28 November 2006

A Bridge Too Far?

Some people will be terribly disappointed in the new Disney/Walden adaptation of Katherine Paterson's Bridge to Terabithia, to judge by its website and trailer. The movie will either be quite different from the trailer, disappointing moviegoers, or quite different from the book, disappointing its many readers over the years.

The studio's synopsis calls Bridge to Terabithia a "fantasy/adventure story of friendship, family, and the power of imagination." That writeup highlights how "the world of Terabithia is brought to life by the amazing Academy Award®-winning visual effects wizards at Weta Digital." Such an emphasis reflects, of course, the recent box-office domination of other fantasy adventures, such as The Lord of the Rings, Harry Potter, and Narnia franchises.

But all those books were true fantasies to begin with. Terabithia is about the appeal of playing at magic within the real world--a world that sometimes contains great sadness. It's a realistic story about friendship, family, and the power of imagination, and it's realistic for kids to create imaginary worlds.

That approach is better reflected in such low-key adaptations as this staging at the Great Big Theater Company, or the 1985 adaptation for television. (Is it just coincidence both of those productions came from Canada, not Hollywood?) Obviously, CGI and a bigger budget can make the land of Terabithia look like it's been "brought to life." But that's not the point of Bridge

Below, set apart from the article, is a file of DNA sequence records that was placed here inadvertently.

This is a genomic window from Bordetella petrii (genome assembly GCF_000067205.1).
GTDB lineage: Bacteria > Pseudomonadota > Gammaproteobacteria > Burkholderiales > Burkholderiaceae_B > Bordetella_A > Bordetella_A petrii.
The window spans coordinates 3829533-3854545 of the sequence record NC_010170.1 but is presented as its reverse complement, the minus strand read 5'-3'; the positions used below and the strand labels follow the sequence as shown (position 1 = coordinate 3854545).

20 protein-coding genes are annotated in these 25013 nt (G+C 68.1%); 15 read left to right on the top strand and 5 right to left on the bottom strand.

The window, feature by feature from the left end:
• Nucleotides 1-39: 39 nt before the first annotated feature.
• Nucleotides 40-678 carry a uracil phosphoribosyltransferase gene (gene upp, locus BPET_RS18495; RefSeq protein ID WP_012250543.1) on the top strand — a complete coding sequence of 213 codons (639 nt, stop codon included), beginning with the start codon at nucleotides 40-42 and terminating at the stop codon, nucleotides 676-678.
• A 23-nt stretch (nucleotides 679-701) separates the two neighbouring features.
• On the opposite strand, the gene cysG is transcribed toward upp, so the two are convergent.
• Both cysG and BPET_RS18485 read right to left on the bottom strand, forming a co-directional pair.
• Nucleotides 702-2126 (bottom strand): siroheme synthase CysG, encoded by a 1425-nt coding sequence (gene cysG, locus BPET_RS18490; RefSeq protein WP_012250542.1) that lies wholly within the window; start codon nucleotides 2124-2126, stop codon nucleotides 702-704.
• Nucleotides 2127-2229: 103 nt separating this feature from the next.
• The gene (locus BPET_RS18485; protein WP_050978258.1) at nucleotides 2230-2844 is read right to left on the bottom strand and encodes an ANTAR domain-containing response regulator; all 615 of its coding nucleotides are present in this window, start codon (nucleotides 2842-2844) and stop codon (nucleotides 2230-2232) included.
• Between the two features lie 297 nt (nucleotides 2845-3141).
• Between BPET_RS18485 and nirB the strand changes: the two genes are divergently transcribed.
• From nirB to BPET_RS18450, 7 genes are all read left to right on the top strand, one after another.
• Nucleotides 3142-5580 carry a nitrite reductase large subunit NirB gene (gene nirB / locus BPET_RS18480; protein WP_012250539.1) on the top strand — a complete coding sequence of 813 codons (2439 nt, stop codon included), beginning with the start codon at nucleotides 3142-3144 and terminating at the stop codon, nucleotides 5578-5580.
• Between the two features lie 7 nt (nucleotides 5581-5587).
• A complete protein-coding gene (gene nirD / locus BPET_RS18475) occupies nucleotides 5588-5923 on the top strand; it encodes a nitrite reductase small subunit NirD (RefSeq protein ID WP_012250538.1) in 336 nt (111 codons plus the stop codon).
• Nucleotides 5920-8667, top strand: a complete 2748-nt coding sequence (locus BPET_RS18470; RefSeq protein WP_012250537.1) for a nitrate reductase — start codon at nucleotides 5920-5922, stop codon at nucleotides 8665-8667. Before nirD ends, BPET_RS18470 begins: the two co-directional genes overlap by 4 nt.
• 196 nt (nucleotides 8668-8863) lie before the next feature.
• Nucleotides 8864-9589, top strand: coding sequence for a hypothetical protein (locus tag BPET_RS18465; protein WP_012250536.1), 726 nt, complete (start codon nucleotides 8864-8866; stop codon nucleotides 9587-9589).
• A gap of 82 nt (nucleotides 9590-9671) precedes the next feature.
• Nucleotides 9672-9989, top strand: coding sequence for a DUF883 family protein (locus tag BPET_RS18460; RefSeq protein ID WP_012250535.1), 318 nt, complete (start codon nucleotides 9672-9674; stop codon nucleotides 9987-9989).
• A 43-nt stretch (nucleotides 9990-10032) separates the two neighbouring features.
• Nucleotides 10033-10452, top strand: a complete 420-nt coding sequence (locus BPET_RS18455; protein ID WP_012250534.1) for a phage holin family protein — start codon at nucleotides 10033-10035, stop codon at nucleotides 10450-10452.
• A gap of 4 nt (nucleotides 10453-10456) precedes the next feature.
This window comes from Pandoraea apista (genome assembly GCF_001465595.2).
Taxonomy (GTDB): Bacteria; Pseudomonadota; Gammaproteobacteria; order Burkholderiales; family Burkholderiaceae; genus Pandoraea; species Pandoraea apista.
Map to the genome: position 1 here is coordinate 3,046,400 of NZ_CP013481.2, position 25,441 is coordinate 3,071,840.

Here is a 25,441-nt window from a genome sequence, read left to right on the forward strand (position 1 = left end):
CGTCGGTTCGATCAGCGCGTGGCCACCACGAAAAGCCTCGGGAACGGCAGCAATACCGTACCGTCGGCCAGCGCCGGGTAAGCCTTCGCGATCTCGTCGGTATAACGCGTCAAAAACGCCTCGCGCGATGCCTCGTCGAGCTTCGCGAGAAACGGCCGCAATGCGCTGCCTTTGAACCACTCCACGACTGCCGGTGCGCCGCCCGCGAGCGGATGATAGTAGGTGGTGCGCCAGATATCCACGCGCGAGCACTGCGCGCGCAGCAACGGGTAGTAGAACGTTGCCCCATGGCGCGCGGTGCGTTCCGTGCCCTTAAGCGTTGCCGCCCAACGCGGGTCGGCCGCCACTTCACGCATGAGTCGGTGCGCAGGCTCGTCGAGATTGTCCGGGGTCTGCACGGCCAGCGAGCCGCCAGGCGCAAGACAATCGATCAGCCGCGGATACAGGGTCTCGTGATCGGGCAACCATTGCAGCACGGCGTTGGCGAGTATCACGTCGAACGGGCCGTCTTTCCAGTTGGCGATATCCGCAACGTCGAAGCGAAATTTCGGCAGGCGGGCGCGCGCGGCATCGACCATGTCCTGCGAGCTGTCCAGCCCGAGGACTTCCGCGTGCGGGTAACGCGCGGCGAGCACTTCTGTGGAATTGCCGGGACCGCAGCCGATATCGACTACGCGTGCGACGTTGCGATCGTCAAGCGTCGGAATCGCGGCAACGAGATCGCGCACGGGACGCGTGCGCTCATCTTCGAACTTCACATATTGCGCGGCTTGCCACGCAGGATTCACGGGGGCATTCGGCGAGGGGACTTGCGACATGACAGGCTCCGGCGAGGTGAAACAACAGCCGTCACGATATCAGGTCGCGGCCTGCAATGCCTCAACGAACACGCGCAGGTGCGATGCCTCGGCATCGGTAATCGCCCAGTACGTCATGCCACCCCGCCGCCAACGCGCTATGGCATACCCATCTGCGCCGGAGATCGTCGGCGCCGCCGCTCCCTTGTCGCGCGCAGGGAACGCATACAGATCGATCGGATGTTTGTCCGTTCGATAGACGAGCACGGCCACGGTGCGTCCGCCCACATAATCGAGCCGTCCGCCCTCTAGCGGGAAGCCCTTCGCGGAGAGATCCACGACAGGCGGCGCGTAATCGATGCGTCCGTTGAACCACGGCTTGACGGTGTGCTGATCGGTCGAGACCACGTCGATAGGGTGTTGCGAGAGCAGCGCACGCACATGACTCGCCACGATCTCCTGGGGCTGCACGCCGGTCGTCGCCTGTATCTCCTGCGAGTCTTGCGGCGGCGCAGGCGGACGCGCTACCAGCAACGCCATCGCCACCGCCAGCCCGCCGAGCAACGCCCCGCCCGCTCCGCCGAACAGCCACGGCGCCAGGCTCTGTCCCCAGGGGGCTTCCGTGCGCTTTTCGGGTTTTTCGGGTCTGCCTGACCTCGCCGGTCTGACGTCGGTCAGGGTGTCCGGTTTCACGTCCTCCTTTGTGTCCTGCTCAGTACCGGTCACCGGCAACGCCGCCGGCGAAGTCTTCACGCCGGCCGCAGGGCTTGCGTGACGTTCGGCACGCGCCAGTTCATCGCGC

to Terabithia; the book is about life itself.

6 comments:

Pooja said...

Ah, but do you remember the filmstrip version?

J. L. Bell said...

No, the filmstrip came out past my time in elementary school classrooms, but thanks for the link.

(I have to say I was dismayed at seeing the transcript of Bridge to Terabithia on your website. Even an educational purpose doesn't permit such copyright infringement. "Fair use" allows people to reproduce a portion of an overall work for particular purposes, such as criticism and parody. Sharing a portion of the filmstrip, which is apparently no longer easy to find, in the context of discussing how it differs from the book is arguably fair use. But reproducing the whole book, especially when it is widely and cheaply available in an edition authorized by the author, seems disrespectful of Katherine Paterson's creative rights.)

Pooja said...

I saw the entire strip twice when I was in fourth grade--once in language arts class and the second time in the library. That soporific voiceover still makes me slee... *snore*.

(And this IS NOT my site; just a link I found while Googling.)

J. L. Bell said...

I'm terribly sorry about assuming that was your site! Since the filmstrip isn't on the main menu of its content, I figured that only the site owner would know about that page. But I hadn't reckoned on Google's ability to ferret out corners of the web.

I myself almost fell asleep listening to the filmstrip because I hadn't read closely enough to realize it was only the audio. So I kept waiting for the first picture. And waiting. And waiting.

Nancy said...

My thought exactly about the "someone's going to be disappointed" point you've made at the start of your post. The trailer sure makes the movie look like a FUN ADVENTURE.

Ignoring the book for a moment though, the trailer was very pretty.

J. L. Bell said...

Yeah, I'd like to see that movie in the trailer. I don't think it would make me cry, as the book did.